Why This Matters: Aiming for authenticity, new football drama All American has an NFL alumnus in the writers’ room.
Every show aims to be as authentic as possible in this age of increasingly discerning viewers, and All American, a drama on The CW about a high-school football star, is doing so with a former NFL player in its writers’ room. The series premieres Oct. 10, and helping call the shots for main character Spencer James is linebacker/writer Jon Alston. After five seasons in the NFL, Alston is now a staff writer for All American.
“Football, I could do,” Alston said of his two careers. “I believe I was born to do this.”
The show centers on James, played by Daniel Ezra, a high school football standout and an A student at South Crenshaw High in Los Angeles. He is recruited to join the team at Beverly Hills High, a far cry from his downtrodden home in South Central.
James is based on the life of Spencer Paysinger, who played for the New York Giants, Miami Dolphins, New York Jets and Carolina Panthers between 2011 and 2017.
Warner Bros. Television and CBS Television Studios produce the show, in association with Berlanti Productions. Greg Berlanti and Sarah Schechter executive produce, along with Nkechi Carroll. April Blair was showrunner until she departed last week, citing personal reasons, with Carroll stepping into that role.
Paysinger discussed the two worlds he grew up in at the Television Critics Association Summer Press Tour. Of Beverly Hills, he said, “Dealing with kids with affluence, kids with drug problems and having their parents not be there for weeks on end because they’re vacationing or they’re doing big business — just dealing with that contrast was probably the biggest thing that I had to go through.”
While Paysinger grew up in South Central and shifted to Beverly Hills High, Alston was raised in Louisiana. His mother was imprisoned when he was 10. He attended elite Loyola College Prep in Shreveport, La., and was motivated by every racial and classrelated slur he incurred at the school.
Alston earned a full scholarship to Stanford University, where he obtained his bachelors in film and media studies and captained the football team.
The NFL followed. Alston was a third-round draft pick in 2006. He played for the St. Louis Rams, Oakland Raiders and Tampa Bay Buccaneers, and retired in 2011. His football highlights include running out onto the field in front of Oakland’s notorious “Black Hole” section of hard-core fans, and a fake punt that saw the ball snapped to him, which Alston converted into a 17-yard run and a first down. “I always thought I could’ve been a running back,” he said.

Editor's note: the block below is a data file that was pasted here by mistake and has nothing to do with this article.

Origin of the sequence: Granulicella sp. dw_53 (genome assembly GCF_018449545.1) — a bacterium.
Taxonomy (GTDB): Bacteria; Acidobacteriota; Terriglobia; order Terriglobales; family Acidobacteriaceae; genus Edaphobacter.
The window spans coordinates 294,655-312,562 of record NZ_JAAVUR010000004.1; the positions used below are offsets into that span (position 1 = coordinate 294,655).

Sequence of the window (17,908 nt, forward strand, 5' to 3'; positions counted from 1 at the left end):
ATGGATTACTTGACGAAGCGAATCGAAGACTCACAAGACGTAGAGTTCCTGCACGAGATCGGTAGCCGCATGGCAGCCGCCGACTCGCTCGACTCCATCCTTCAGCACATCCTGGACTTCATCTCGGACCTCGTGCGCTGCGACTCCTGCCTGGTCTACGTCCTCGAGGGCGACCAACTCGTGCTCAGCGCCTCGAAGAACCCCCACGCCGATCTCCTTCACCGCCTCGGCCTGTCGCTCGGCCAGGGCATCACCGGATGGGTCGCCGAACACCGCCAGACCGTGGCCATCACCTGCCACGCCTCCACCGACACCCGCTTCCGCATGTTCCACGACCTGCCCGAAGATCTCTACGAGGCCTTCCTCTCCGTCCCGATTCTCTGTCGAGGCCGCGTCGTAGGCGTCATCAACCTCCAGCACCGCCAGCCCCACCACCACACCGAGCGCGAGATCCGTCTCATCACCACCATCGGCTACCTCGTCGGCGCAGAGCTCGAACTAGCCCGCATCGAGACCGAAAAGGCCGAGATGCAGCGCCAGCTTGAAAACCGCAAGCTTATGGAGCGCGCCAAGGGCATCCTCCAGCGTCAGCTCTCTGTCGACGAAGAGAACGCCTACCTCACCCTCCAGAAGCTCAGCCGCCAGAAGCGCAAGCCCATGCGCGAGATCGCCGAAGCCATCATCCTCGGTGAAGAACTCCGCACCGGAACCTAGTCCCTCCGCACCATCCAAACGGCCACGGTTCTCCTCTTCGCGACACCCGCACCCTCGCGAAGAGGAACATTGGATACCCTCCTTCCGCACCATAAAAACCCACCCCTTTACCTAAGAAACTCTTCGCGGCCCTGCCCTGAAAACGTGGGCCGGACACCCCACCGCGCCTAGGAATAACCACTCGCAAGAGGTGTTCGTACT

A series of concussions motivated Alston to depart the NFL. “I had to go,” he said. “Sometimes you know when it’s time.”
Football to Film
Alston quickly set out to make his name in film and television. He attended film school at USC, and worked on feature projects with Tracy Oliver Productions. He was a development assistant on First Wives Club and directed the film Red Butterfly. He likened studying dailies to watching game film in his prior life. “We analyze it, break it down,” Alston said. “Like I did in football.”
When Alston heard about the Paysinger football project, he sent a letter to then-showrunner Blair, making a convincing case that his life story mirrored Paysinger’s. He wrote of his high-school experience at Loyola College Prep: “I was an outsider. I was black and on scholarship because my family was poor. Worse, I was the new kid and my peers never hesitated to let me know that I didn’t belong. In order to survive, I knew that I had to be the best. I needed to find a way to stand out and make people respect me. And that’s when I discovered football.”
Alston told Blair the pilot script suggested All American was “uniquely suited” for him. “I know this world, I understand this world, I love this world,” he wrote.
He got the job.
Showrunner Carroll calls Alston “an incredible advantage” for All American.
“Not only is he gifted with storytelling, but he also helps us shape the football so that it’s telling the best version of the story,” she said.
Alston said the camaraderie of the writers’ room is similar to what he knew back in football. “The director calls the plays, and we go out and execute,” Alston said. “I freakin’ love it.”